Last week the Maryland Public Service Commission rejected Baltimore Gas & Electric’s proposed project to install over 2 million digital electric or gas meters, change the retail electricity rate structure to incorporate time-of-use pricing and peak-time rebates, and recover the meter capital costs through a surcharge on residential retail bills. BG&E’s ambitious and thoughtful project had undergone extensive pilot project testing and had generated economic and physical results similar to those seen in other such projects (customer savings, reduction in peak energy use and in peak strain on system infrastructure, reduction in peak wholesale prices due to the transmission of retail price signals). Their recommended technology and rate designs are not unusual relative to evolving practice in other states (although they are much, much less than I personally would like to see). Despite those promising results, the Maryland PSC rejected BG&E’s business case for structuring their cost recovery from the project as they did.
Although I am pretty familiar with the BG&E pilot, I am not sufficiently informed or expert in rate case matters to have an intelligent opinion on whether the PSC took the correct position. Their position, though, reveals some of the most important and pressing reasons why traditional economic regulation is incompatible with economic dynamism, with technological change, with innovation, and ultimately incompatible with widespread consumer well-being.
1. Traditional economic regulation is based on cost recovery, not on expected value creation, and therefore does a poor job of “standing in for the market” as it is (incorrectly) supposed to do in theory. Whether it’s enshrined in the legislation giving the regulatory agency its mission or in the deeply-embedded Populist culture and history of regulation, traditional regulatory procedures focus regulators and the regulated on providing a narrowly-defined, generic, highly reliable service at the lowest possible long-term cost. As long as you’re in a static environment, the static model from which this theory and culture emanate will do a decent job of providing that generic service. That’s the context in which regulators have developed a norm and a culture of ignoring value creation — focusing narrowly on the provision of generic electricity service and scoping your efforts accordingly fits with that static world. But regulatory models premised on cost recovery fail miserably in a more dynamic context, with pervasive economic and technological change and Schumpeterian creative destruction. That dynamism characterizes the economic and technological context of the early 21st century, and the reason that dynamism and creative destruction become so pervasive in human society is that they create value — value for consumers, variety for consumers, product differentiation for consumers, and value for the risk-taking and opportunity-seeking entrepreneurs who risk private capital to create that value.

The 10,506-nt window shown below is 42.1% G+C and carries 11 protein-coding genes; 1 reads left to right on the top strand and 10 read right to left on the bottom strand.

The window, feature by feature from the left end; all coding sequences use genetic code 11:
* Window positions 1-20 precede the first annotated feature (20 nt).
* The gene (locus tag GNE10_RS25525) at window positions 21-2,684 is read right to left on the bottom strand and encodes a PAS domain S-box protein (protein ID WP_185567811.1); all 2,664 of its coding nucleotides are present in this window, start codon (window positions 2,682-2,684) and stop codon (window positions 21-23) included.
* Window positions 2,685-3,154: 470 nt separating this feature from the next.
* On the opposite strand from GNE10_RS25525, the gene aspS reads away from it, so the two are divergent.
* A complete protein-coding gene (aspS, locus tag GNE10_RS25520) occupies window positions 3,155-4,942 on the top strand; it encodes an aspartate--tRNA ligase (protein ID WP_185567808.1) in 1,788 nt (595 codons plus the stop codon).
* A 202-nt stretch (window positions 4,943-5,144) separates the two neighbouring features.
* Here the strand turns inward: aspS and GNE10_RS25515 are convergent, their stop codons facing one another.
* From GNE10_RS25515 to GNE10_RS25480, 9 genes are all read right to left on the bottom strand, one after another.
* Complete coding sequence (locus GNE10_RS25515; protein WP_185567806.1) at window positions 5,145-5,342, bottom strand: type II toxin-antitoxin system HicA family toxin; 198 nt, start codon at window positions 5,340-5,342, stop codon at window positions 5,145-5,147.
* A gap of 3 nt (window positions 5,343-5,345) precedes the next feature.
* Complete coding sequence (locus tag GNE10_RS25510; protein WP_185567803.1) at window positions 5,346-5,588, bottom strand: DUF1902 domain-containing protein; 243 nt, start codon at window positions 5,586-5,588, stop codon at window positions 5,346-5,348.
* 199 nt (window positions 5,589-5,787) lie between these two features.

If the regulatory institutions and the regulatory culture constrain the electricity value proposition to the provision of generic service to the exclusion of other product/service/pricing bundles, and if they constrain the business model to one of cost recovery instead of value creation, then the regulators will reject the types of projects that are most likely to create value for consumers and entrepreneurial producers. This rejection shows precisely why regulation cannot “stand in for markets”, because the most important function that market processes perform is the pathways for this new value creation. The static, price-determining, resource allocation function of markets is not the most important function of markets, and the formulators of static natural monopoly theory at the end of the 19th century got that wrong. Our current regulatory institutions are built on that incorrect, static natural monopoly theory.